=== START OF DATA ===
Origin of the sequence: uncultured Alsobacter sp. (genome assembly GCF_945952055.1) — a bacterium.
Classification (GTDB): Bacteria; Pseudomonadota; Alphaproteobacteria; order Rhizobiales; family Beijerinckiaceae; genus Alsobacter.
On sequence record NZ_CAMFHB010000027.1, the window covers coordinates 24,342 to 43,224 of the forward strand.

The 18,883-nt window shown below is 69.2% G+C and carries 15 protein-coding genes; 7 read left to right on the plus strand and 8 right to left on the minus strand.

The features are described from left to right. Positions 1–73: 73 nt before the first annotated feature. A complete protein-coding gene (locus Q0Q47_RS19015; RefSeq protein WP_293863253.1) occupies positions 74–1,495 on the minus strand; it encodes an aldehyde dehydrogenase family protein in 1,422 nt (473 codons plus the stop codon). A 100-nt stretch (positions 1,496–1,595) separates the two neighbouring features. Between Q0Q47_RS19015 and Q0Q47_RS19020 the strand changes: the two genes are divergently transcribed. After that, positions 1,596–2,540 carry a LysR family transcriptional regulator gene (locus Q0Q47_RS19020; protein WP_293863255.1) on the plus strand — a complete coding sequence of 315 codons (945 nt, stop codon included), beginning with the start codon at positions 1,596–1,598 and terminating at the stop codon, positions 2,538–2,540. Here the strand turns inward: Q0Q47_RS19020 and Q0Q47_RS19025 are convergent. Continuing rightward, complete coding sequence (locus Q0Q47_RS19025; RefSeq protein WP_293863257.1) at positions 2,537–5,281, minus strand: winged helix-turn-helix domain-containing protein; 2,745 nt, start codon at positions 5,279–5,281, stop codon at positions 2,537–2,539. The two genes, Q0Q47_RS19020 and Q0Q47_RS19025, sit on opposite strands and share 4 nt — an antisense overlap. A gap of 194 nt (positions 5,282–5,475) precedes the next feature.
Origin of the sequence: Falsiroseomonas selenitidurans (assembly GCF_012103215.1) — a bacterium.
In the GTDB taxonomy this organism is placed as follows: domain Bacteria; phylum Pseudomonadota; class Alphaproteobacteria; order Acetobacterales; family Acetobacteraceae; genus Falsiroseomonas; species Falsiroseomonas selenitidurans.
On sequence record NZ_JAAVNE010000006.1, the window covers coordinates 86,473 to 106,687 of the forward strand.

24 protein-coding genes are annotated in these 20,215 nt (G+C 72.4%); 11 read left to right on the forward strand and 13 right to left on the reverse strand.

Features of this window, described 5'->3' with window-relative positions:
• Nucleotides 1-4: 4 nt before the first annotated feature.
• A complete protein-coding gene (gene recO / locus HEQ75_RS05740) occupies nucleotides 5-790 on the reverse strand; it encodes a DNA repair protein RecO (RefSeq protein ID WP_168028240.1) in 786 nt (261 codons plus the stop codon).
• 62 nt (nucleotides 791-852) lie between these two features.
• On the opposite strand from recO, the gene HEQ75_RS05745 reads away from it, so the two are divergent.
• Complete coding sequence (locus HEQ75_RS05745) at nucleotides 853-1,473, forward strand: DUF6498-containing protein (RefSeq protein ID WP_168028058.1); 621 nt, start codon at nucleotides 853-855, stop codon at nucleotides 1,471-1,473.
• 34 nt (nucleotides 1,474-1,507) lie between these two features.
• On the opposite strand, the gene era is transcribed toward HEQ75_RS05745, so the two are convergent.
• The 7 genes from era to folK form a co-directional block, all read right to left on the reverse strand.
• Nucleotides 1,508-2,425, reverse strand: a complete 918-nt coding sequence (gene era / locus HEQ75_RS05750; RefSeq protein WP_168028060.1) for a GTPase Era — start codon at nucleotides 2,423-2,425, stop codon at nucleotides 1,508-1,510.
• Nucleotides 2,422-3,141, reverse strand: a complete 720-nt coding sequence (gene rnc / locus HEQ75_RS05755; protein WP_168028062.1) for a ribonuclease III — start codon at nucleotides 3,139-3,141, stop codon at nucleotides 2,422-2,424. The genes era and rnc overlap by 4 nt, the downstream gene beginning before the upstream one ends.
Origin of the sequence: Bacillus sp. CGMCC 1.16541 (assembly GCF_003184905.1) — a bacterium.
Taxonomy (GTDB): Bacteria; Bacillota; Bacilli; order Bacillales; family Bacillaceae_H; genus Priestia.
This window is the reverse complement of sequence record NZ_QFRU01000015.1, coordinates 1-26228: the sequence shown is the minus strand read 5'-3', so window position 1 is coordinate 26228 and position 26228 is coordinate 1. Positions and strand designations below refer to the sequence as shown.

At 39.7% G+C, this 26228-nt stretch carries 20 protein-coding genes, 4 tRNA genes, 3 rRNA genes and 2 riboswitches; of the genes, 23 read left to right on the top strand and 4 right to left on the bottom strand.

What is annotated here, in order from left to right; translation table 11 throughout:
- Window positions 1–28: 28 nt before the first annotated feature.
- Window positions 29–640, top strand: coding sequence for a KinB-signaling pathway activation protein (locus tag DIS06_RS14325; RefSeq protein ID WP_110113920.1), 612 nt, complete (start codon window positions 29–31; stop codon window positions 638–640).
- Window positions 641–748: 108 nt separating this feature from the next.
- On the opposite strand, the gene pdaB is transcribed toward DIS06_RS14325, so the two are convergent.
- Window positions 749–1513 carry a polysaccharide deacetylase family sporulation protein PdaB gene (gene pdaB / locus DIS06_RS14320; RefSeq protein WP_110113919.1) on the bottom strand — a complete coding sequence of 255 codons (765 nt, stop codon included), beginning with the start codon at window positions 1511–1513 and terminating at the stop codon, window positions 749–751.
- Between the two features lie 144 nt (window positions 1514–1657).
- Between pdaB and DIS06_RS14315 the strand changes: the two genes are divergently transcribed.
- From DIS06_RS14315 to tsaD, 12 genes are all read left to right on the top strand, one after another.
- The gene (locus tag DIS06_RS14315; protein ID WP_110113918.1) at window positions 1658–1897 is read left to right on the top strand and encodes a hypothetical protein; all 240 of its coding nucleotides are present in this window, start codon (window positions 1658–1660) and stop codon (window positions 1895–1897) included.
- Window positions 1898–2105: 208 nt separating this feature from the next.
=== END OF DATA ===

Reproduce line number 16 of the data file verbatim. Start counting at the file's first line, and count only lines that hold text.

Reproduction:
• 34 nt (nucleotides 1,474-1,507) lie between these two features.